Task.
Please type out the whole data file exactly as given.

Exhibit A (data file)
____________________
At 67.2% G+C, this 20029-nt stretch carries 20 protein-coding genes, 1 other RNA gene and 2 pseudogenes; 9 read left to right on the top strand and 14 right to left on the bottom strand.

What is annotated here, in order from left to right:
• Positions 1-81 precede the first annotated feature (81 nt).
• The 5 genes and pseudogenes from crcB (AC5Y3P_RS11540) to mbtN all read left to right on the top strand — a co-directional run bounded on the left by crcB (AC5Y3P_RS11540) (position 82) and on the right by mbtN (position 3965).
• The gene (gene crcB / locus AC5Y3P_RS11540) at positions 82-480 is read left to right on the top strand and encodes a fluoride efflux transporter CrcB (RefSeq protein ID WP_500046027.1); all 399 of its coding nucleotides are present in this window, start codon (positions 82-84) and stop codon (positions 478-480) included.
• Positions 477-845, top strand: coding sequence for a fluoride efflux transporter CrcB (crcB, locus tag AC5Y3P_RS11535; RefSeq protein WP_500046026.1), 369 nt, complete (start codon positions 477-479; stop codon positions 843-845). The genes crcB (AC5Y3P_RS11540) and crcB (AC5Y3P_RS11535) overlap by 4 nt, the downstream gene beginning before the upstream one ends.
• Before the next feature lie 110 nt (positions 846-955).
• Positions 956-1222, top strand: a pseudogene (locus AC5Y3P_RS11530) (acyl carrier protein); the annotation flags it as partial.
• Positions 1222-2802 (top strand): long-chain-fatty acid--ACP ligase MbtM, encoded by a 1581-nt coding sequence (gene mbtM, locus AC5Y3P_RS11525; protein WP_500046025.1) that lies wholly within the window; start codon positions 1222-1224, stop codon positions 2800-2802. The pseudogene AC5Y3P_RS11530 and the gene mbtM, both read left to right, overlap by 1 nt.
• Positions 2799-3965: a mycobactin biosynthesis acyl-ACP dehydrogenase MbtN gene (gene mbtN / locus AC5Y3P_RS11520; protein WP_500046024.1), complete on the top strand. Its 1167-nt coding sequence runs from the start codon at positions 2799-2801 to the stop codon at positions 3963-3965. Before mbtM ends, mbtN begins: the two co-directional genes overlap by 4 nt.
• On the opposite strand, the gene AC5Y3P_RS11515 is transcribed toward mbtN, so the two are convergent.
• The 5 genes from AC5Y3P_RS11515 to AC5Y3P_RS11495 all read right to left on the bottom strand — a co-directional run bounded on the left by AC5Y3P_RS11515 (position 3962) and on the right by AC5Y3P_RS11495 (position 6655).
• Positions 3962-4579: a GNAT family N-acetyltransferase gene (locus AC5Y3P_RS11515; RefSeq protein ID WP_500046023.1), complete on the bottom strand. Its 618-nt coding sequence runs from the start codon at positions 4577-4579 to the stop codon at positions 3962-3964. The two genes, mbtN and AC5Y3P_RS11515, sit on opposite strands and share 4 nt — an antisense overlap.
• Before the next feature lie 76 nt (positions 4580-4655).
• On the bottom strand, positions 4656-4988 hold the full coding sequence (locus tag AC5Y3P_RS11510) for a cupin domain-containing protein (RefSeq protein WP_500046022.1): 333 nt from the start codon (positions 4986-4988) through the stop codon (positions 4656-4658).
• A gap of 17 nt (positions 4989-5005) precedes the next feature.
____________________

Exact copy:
At 67.2% G+C, this 20029-nt stretch carries 20 protein-coding genes, 1 other RNA gene and 2 pseudogenes; 9 read left to right on the top strand and 14 right to left on the bottom strand.

What is annotated here, in order from left to right:
• Positions 1-81 precede the first annotated feature (81 nt).
• The 5 genes and pseudogenes from crcB (AC5Y3P_RS11540) to mbtN all read left to right on the top strand — a co-directional run bounded on the left by crcB (AC5Y3P_RS11540) (position 82) and on the right by mbtN (position 3965).
• The gene (gene crcB / locus AC5Y3P_RS11540) at positions 82-480 is read left to right on the top strand and encodes a fluoride efflux transporter CrcB (RefSeq protein ID WP_500046027.1); all 399 of its coding nucleotides are present in this window, start codon (positions 82-84) and stop codon (positions 478-480) included.
• Positions 477-845, top strand: coding sequence for a fluoride efflux transporter CrcB (crcB, locus tag AC5Y3P_RS11535; RefSeq protein WP_500046026.1), 369 nt, complete (start codon positions 477-479; stop codon positions 843-845). The genes crcB (AC5Y3P_RS11540) and crcB (AC5Y3P_RS11535) overlap by 4 nt, the downstream gene beginning before the upstream one ends.
• Before the next feature lie 110 nt (positions 846-955).
• Positions 956-1222, top strand: a pseudogene (locus AC5Y3P_RS11530) (acyl carrier protein); the annotation flags it as partial.
• Positions 1222-2802 (top strand): long-chain-fatty acid--ACP ligase MbtM, encoded by a 1581-nt coding sequence (gene mbtM, locus AC5Y3P_RS11525; protein WP_500046025.1) that lies wholly within the window; start codon positions 1222-1224, stop codon positions 2800-2802. The pseudogene AC5Y3P_RS11530 and the gene mbtM, both read left to right, overlap by 1 nt.
• Positions 2799-3965: a mycobactin biosynthesis acyl-ACP dehydrogenase MbtN gene (gene mbtN / locus AC5Y3P_RS11520; protein WP_500046024.1), complete on the top strand. Its 1167-nt coding sequence runs from the start codon at positions 2799-2801 to the stop codon at positions 3963-3965. Before mbtM ends, mbtN begins: the two co-directional genes overlap by 4 nt.
• On the opposite strand, the gene AC5Y3P_RS11515 is transcribed toward mbtN, so the two are convergent.
• The 5 genes from AC5Y3P_RS11515 to AC5Y3P_RS11495 all read right to left on the bottom strand — a co-directional run bounded on the left by AC5Y3P_RS11515 (position 3962) and on the right by AC5Y3P_RS11495 (position 6655).
• Positions 3962-4579: a GNAT family N-acetyltransferase gene (locus AC5Y3P_RS11515; RefSeq protein ID WP_500046023.1), complete on the bottom strand. Its 618-nt coding sequence runs from the start codon at positions 4577-4579 to the stop codon at positions 3962-3964. The two genes, mbtN and AC5Y3P_RS11515, sit on opposite strands and share 4 nt — an antisense overlap.
• Before the next feature lie 76 nt (positions 4580-4655).
• On the bottom strand, positions 4656-4988 hold the full coding sequence (locus tag AC5Y3P_RS11510) for a cupin domain-containing protein (RefSeq protein WP_500046022.1): 333 nt from the start codon (positions 4986-4988) through the stop codon (positions 4656-4658).
• A gap of 17 nt (positions 4989-5005) precedes the next feature.